Food to try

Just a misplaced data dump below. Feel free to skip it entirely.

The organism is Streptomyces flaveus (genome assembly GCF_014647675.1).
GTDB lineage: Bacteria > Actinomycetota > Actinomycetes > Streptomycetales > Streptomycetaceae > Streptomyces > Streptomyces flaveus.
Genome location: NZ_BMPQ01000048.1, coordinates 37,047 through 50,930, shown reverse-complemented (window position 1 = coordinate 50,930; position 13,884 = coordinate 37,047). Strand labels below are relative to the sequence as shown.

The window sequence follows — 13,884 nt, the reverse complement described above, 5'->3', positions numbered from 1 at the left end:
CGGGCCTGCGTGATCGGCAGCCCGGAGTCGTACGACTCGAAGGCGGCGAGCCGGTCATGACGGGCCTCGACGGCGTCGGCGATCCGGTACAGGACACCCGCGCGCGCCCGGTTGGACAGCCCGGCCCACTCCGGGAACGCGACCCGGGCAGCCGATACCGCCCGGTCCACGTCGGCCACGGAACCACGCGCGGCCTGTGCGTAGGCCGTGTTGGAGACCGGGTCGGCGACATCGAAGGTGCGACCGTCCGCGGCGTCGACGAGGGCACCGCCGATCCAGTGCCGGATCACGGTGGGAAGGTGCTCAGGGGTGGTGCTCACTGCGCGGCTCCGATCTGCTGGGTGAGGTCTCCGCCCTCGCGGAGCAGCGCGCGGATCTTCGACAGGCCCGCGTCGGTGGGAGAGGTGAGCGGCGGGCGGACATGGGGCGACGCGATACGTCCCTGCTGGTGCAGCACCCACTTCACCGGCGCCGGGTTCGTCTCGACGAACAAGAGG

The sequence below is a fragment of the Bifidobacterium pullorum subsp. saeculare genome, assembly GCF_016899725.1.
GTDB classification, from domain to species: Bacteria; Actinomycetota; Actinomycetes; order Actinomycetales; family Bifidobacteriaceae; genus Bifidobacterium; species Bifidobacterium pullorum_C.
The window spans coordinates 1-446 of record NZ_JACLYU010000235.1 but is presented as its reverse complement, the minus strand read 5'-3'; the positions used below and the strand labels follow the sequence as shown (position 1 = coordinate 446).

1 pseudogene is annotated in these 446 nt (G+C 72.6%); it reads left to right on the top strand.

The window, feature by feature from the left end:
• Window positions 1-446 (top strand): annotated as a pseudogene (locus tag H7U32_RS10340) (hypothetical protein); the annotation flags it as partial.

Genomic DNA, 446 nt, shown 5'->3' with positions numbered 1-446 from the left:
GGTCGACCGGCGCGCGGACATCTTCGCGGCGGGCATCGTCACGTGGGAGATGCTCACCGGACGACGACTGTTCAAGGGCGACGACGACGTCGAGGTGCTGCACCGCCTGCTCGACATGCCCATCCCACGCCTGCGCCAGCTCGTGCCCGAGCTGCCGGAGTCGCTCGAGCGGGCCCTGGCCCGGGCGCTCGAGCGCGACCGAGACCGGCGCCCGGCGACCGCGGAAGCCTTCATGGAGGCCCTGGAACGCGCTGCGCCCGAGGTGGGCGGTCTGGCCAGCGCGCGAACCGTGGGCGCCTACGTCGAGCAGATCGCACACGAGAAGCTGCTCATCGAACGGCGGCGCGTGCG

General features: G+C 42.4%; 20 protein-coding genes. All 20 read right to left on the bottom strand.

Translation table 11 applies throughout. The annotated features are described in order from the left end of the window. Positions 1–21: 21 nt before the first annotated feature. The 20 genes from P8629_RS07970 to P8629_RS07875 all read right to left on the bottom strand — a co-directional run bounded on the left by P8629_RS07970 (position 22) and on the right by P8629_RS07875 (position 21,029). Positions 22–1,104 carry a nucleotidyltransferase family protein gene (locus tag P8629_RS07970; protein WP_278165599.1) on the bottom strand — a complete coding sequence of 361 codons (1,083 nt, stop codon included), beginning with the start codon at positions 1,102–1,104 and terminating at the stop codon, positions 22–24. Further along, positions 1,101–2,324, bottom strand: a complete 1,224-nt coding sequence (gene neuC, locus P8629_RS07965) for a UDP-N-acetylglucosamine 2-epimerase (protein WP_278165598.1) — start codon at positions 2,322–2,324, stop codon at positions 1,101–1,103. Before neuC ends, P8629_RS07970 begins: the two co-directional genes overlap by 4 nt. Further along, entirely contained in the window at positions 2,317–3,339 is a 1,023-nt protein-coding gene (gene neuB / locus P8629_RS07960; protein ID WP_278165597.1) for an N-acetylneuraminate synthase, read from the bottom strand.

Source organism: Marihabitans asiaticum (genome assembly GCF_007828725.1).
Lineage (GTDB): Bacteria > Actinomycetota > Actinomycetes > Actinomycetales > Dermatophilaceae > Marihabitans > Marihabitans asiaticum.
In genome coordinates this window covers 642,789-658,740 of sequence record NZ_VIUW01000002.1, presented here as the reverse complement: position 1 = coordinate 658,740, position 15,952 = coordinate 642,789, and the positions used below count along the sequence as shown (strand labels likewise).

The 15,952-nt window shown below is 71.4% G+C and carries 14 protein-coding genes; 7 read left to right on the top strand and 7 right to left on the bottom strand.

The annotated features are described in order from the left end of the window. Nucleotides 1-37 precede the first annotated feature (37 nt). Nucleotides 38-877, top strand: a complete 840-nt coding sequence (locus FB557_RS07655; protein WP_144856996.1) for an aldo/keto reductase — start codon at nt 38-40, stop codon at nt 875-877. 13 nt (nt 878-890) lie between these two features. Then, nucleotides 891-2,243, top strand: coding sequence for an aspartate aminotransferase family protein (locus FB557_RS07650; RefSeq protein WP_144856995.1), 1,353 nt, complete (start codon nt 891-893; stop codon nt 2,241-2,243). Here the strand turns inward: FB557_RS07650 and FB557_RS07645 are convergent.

Street food in Vietnam has continued to reign supreme even as the most fabulous fusion restaurants and international cuisines have been introduced across the country. If you want something unique and tasty then pull up a stool and be ready for a flavour explosion. Homemade and fragrant street food can be found throughout the day, but after sundown and close to sunrise are the busiest foodie moments on the streets. Food is sold from carts, baskets, front rooms of homes, boxes attached to a motorbike and barbecues perched precariously on a kerb. It’s always best to follow a crowd and stop by a busy stall where the turnover is high and the food is being cooked in front of you. Grab a wedge of lime and run it along your chopsticks to sanitise them and then dive right in. The grey powder with lime and chilli is your seasoning; best not to know what it is really – just add it to your food for a powerful punch. Street Food permeates every alleyway in Saigon so be sure to try: Cha gio – fried spring rolls. Banh cuon – fresh rice paper rolls. Barbecue meats, usually fanned over coals and served on skewers. Most popular: com tam suon nuong - broken rice with a pork chop. Banh mi (baguettes) with lashings of meat, jalapeños, pâté and herbs. Banh xeo – the delicate lacy crêpe filled with meat and seafood. Pho – the most common noodle soup, usually made with beef stock and served with slivers of beef. Bun mam – a rice noodle seafood broth with prawns and finished with eggplant. Bun muc – soothing pork broth, with pork meatballs and chunks of sausage Bun cha – tiny pork patties barbecued over hot coals and served with vermicelli, herbs, garlic and a sour soupy sauce. Chao tom – barbecued shrimp paste on sugar cane. Bo la lot – seasoned beef rolled into a fresh betel leaf and barbecued until smoky and charred. Fresh fruit with chilli and salt.